Screengrab Archive #6: Thanksgiving Edition!

[Originally posted 11/27/08]

by Andrew Osborne

I grew up right next door to Thanksgiving Town, USA: Plymouth, Massachusetts, former home of the Pilgrims and Wampanoag Indians and future home of Plymouth Rock Studios and a nice big casino.

My next door neighbors used to work at Plimoth Plantation, where docent actors dress up in 17th century drag and mosey up and down the streets of a life-size replica Pilgrim settlement, discussing crops and Calvinism, while modern Native Americans in traditional buckskin attire give their side of the story in a nearby encampment.

So I like to think I know a thing or two about Thanksgiving. And let me tell you: it’s not all about the yams.

In fact, before the Macy’s Day Parade and the advent of that delicious Brundlefly monstrosity known as Turducken, the fourth Thursday of November was all about chowing down eel and corn and celebrating a bountiful harvest. In fact, as I learned on a recent visit to Plimoth Plantation, the name for the annual kick-off to the Christmas shopping season is actually a compound word that literally means “giving thanks”!

And so, as we here at the Screengrab prepare our traditional Turkey Day feast of pretzel sticks, jelly beans, two slices of toast and a handful of popcorn, we’d like to just take a few moments to express our gratitude for the people, places and movies that made us the full-on film geeks we are today.

ANDREW OSBORNE IS THANKFUL FOR:

WHAT’S UP, DOC? (1950 & 1972)

Forget Mickey Mouse: Bugs Bunny was there from the start, teaching me the importance of carrots, proper directions to Albuquerque and a wised-up appreciation of life (for all its feathered frenemies, megalomaniacal Martians and gun-toting Fudds). So I was a bit disappointed when I realized What’s Up, Doc? (the first movie I can remember seeing in a theater) wasn’t a cartoon…but Peter Bogdanovich’s madcap screwball homage soon won me over with its igneous rocks and silly accents and, especially, that endless, blissful car chase through the streets, alleys and staircases of San Francisco (and, eventually, San Francisco Bay). All that (plus a gratifying act three cameo by Mr. Bunny himself!) made this goofy-smart romantic comedy my first favorite movie, and it only got better with time as I grew up and came to appreciate the chemistry of Ryan O’Neal and Barbara Streisand (both at their cinematic finest) and the comedic brilliance of the irreplaceable Madeline Kahn, Austin Pendleton and Kenneth Mars. But the real reason this movie’s on the list is so I can say thank you to my film geek parents for always bringing me to whatever movie they went to go see on a Saturday night (even when it scared the bejesus out of me), thus instilling a life-long love of pop culture that’s guided my cinematic view of the world ever since. (Thanks, Mom & Dad!)

STAR WARS (1977)

I’ve already written an embarrassing number of posts about the life-changing religious experience of seeing this movie as an excitable, impressionable ten year old nerd, but looking back on it now, I can only say…George Lucas, all is forgiven. (And besides, what’s Thanksgiving without The Star Wars Holiday Special?)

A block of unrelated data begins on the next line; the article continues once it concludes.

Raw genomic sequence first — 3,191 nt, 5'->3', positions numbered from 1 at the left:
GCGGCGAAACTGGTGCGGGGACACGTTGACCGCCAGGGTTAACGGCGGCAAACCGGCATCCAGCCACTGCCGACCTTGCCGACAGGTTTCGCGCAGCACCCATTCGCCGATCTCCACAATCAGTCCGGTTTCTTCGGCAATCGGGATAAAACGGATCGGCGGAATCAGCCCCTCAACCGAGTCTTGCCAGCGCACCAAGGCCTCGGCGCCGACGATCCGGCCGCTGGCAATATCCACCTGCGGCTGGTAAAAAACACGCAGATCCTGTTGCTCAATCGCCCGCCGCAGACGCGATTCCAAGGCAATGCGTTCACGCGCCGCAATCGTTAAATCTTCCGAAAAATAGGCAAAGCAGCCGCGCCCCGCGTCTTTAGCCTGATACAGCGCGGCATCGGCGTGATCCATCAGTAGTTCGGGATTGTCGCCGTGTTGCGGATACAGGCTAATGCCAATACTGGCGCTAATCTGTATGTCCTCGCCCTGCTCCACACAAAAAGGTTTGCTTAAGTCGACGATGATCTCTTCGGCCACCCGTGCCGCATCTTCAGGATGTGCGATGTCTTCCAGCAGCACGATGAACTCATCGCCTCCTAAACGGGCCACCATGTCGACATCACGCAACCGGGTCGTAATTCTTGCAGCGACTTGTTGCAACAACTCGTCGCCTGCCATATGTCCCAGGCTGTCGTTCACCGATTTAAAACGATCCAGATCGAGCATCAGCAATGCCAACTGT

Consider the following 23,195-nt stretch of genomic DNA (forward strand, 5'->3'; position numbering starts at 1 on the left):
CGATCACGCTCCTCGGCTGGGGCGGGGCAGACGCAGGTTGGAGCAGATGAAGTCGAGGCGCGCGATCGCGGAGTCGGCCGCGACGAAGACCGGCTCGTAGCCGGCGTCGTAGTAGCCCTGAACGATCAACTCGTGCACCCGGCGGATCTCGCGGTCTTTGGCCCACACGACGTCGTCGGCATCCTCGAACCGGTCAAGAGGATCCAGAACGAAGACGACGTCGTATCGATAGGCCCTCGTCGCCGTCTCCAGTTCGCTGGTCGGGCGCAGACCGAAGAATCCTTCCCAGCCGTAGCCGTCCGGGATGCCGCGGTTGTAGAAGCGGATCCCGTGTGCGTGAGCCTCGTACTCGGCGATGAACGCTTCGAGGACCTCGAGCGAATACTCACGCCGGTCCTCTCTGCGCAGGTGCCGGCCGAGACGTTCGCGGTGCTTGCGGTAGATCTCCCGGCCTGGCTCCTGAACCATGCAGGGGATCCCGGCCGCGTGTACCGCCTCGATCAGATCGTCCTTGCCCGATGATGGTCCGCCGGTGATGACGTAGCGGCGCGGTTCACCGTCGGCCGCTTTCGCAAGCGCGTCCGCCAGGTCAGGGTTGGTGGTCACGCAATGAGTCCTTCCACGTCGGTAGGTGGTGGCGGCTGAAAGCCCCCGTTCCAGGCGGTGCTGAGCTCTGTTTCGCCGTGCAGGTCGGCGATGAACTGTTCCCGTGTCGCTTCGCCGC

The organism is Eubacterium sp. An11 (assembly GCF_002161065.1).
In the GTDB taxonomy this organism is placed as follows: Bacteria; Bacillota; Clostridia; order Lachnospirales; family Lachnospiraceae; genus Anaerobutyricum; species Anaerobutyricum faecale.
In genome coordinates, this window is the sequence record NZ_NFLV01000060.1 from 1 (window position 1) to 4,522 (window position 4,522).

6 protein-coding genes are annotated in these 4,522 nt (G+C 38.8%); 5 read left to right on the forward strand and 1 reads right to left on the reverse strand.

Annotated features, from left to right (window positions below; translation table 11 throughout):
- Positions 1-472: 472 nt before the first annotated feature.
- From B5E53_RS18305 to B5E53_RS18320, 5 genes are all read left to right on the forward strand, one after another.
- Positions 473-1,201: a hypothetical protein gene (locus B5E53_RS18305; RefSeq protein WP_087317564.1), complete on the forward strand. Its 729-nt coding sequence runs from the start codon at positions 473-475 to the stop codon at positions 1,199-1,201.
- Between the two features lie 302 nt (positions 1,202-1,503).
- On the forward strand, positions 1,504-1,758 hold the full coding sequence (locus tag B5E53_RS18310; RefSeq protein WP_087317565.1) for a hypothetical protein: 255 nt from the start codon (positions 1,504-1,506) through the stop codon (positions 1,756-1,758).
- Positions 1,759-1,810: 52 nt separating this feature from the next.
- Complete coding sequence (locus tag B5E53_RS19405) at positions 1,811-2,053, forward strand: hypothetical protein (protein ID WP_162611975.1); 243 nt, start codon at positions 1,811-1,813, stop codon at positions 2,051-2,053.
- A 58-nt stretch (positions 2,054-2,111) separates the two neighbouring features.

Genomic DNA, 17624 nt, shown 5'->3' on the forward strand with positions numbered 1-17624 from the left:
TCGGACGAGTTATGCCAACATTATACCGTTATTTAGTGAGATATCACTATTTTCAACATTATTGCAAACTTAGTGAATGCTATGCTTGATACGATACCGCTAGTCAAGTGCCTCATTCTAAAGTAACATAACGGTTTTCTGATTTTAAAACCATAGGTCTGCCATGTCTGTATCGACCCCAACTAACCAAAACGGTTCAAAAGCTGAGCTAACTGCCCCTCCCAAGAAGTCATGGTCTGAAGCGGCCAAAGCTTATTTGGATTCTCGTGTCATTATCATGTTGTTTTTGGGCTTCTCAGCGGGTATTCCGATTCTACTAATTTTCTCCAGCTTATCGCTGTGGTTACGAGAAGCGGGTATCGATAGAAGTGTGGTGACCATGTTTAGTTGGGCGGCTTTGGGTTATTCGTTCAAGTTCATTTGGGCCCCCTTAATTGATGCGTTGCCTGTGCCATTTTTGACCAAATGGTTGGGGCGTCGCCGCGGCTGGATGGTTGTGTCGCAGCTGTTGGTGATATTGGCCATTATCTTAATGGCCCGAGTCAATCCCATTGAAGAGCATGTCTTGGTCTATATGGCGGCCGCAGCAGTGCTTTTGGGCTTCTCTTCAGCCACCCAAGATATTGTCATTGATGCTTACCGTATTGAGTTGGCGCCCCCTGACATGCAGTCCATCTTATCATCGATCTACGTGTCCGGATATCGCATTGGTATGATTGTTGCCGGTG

THE BIG CHILL (1983)

Given the embarrassing Baby Boomer reverence for Lawrence Kasdan’s self-congratulatory, navel-gazing Love Generation touchstone of growing up and selling out (not to mention the way the film pretty much ruined all the songs on its mega-hit Motown soundtrack by making them go-to clichés for every subsequent entry in the “Diane Keaton dancing around a living room” genre), this one almost wound up on last week’s Guilty Pleasures list. But despite all the people who deride the film as just a shallow rip-off of John Sayles’ Return of the Secaucus Seven, I have no guilt and nothing but love for The Big Chill. I first saw it after a particularly painful orthodontist’s appointment in my junior year of high school, and though I may not have been the intended target audience, I took the movie instantly to heart, partly for its evocation of the sixties (an era I romanticized desperately in the Just Say No Reagan eighties), but mostly for its celebration of the enduring power of friendship.

JOHN WATERS & DIVINE

Then, after high school, I stopped Saying No and dove headfirst into the psychedelic wonderland of college, that freaky, institutionalized Rumspringa when America’s sons and daughters move away from home and go batshit crazy for a year or three. After spending the first eighteen years of my life as an upright goody two-shoes, I was itching to break bad and take a walk on the trashy side…and when it comes to desperate living, I quickly discovered there was no better tour guide than John Waters and his large and lovely muse, Divine. From Mondo Trasho to Hairspray, Baltimore’s favorite son and fake daughter warped my young adult mind with their glorious bad taste, healthy disrespect for convention and pre-punk aesthetic, while also serving as self-made role models of DIY ingenuity for those determined to live a life less ordinary.